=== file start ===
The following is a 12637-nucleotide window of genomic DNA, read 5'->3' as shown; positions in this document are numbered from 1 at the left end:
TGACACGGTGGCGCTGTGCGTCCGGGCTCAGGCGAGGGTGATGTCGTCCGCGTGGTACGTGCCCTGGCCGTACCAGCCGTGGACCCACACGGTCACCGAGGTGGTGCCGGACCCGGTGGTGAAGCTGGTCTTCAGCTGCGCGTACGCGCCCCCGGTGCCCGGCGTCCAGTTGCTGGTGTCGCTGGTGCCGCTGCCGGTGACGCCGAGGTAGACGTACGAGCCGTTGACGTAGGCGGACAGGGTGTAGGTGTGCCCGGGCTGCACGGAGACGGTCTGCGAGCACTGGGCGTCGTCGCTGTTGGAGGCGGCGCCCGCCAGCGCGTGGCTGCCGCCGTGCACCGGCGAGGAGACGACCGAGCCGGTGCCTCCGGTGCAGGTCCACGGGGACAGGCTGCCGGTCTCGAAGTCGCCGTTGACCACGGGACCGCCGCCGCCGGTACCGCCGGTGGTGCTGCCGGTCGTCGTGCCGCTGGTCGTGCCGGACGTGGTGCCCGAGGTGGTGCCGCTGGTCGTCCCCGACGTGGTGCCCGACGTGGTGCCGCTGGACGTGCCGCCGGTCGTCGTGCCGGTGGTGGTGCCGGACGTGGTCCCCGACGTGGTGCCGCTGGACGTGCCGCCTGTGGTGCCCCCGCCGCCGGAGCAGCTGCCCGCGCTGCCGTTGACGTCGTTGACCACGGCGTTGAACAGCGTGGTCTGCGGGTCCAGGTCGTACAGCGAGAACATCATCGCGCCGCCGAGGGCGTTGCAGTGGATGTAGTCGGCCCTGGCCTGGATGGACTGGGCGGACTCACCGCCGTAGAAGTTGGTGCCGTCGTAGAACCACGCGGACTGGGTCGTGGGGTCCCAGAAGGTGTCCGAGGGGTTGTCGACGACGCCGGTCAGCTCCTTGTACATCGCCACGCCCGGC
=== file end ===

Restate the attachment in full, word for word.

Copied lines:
The following is a 12637-nucleotide window of genomic DNA, read 5'->3' as shown; positions in this document are numbered from 1 at the left end:
TGACACGGTGGCGCTGTGCGTCCGGGCTCAGGCGAGGGTGATGTCGTCCGCGTGGTACGTGCCCTGGCCGTACCAGCCGTGGACCCACACGGTCACCGAGGTGGTGCCGGACCCGGTGGTGAAGCTGGTCTTCAGCTGCGCGTACGCGCCCCCGGTGCCCGGCGTCCAGTTGCTGGTGTCGCTGGTGCCGCTGCCGGTGACGCCGAGGTAGACGTACGAGCCGTTGACGTAGGCGGACAGGGTGTAGGTGTGCCCGGGCTGCACGGAGACGGTCTGCGAGCACTGGGCGTCGTCGCTGTTGGAGGCGGCGCCCGCCAGCGCGTGGCTGCCGCCGTGCACCGGCGAGGAGACGACCGAGCCGGTGCCTCCGGTGCAGGTCCACGGGGACAGGCTGCCGGTCTCGAAGTCGCCGTTGACCACGGGACCGCCGCCGCCGGTACCGCCGGTGGTGCTGCCGGTCGTCGTGCCGCTGGTCGTGCCGGACGTGGTGCCCGAGGTGGTGCCGCTGGTCGTCCCCGACGTGGTGCCCGACGTGGTGCCGCTGGACGTGCCGCCGGTCGTCGTGCCGGTGGTGGTGCCGGACGTGGTCCCCGACGTGGTGCCGCTGGACGTGCCGCCTGTGGTGCCCCCGCCGCCGGAGCAGCTGCCCGCGCTGCCGTTGACGTCGTTGACCACGGCGTTGAACAGCGTGGTCTGCGGGTCCAGGTCGTACAGCGAGAACATCATCGCGCCGCCGAGGGCGTTGCAGTGGATGTAGTCGGCCCTGGCCTGGATGGACTGGGCGGACTCACCGCCGTAGAAGTTGGTGCCGTCGTAGAACCACGCGGACTGGGTCGTGGGGTCCCAGAAGGTGTCCGAGGGGTTGTCGACGACGCCGGTCAGCTCCTTGTACATCGCCACGCCCGGC